Inkscape is a mature SVG vector graphics editor. You can run it on a number of platforms including GNU/Linux and Windows. It has a rich set of features and is popular and actively maintained. The Book of Inkscape: the definitive guide to the free graphics editor, by Dmitry Kirsanov is a comprehensive guide of 476 pages that describes in detail the various parts of the software. The book also includes six chapter-size tutorials that emphasis the manipulative power of this feature rich editor.
Inkscape is my vector graphics application of choice. It can do a wide variety of vector drawing tasks with relatively little effort. It uses the now-standard SVG vector format as its native format, and it has become very extensible through a simple "stream-based", language-agnostic scripting system. On modern systems, it is reasonably responsive (though not the fastest), and the interface layout is well-balanced and fairly intuitive.
Just as there are "classic" cars that never seem to go out of style, there are some classic pieces of software that remain useful long after most of their contemporaries. One of those programs is Xfig, a vector graphics editor hailing from the days of academic Unix workstations. Like the more famous TeX, Xfig hasn't seen significant updates in several years—and for the same reason: it's just about perfect like it is. It is showing its age in the style of its graphical interface, and it does have some fundamental limitations compared to more modern graphics tools, but for the simple technical diagrams it was intended for, it is still hard to beat.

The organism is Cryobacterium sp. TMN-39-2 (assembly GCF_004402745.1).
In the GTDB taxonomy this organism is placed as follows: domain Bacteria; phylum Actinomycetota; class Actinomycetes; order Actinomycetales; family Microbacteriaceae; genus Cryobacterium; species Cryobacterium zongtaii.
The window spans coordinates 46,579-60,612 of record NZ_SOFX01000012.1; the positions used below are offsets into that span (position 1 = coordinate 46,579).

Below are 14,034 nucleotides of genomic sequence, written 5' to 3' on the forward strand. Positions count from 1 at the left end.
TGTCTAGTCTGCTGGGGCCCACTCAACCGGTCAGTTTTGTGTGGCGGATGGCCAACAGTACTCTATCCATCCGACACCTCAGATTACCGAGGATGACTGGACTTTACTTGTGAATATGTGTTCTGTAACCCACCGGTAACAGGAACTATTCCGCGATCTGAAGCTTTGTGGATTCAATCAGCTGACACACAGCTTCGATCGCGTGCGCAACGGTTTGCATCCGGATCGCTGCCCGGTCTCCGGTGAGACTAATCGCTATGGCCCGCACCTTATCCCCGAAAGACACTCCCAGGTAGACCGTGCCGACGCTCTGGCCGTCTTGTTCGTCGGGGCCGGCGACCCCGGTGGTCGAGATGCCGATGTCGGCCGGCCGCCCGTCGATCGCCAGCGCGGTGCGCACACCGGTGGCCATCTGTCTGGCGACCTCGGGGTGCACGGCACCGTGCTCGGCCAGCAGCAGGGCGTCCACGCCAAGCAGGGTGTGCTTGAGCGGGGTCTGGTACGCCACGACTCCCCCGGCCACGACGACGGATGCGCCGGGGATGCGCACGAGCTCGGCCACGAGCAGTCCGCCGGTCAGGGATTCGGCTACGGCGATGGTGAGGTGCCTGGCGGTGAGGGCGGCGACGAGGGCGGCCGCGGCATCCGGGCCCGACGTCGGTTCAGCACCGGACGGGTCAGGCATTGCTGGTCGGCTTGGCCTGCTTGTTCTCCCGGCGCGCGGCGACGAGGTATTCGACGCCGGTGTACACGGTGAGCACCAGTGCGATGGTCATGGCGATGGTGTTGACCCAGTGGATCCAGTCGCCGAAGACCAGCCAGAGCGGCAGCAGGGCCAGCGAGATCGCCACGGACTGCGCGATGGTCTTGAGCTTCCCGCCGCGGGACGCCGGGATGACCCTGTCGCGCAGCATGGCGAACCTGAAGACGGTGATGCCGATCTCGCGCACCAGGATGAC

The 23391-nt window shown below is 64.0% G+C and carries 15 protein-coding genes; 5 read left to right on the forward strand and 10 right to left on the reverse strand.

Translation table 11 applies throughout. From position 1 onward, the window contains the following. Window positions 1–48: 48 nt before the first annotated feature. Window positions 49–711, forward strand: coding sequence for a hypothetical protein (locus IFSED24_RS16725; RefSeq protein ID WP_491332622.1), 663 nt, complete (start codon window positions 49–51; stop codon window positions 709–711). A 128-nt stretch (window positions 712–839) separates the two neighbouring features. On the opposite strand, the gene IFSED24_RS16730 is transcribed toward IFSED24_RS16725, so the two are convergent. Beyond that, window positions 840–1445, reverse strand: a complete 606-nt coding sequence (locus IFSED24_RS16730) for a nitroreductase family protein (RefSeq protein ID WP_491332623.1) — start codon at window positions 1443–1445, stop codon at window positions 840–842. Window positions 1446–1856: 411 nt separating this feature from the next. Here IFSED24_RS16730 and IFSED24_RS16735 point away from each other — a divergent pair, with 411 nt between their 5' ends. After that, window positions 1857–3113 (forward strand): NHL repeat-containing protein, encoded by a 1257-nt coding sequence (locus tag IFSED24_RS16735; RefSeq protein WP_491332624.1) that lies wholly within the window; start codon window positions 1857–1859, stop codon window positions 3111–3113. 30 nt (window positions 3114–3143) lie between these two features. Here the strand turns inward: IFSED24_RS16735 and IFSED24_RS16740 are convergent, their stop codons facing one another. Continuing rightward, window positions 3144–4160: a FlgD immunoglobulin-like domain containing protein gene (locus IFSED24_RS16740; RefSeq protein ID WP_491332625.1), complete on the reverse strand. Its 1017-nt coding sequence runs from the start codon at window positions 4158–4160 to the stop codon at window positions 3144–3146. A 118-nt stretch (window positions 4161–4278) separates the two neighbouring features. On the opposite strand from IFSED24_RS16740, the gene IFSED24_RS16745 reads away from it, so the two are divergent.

In the dawn of modern computing, there was only text. And the text was good. You can do a lot with text: write equations or sonnets, describe intricate computer subsystems or a fine spring day. But people are visual as well as verbal creatures, and there is simply no substitute for graphical communications.
Inkscape is one of the most popular free software vector drawing applications. With minimal effort you can achieve some excellent results. However, for the inexperienced it can be a bit hard to find out how to get those results. In this tutorial I'll look at creating a simple ribbon effect which will hopefully introduce some of the key Inkscape features along the way.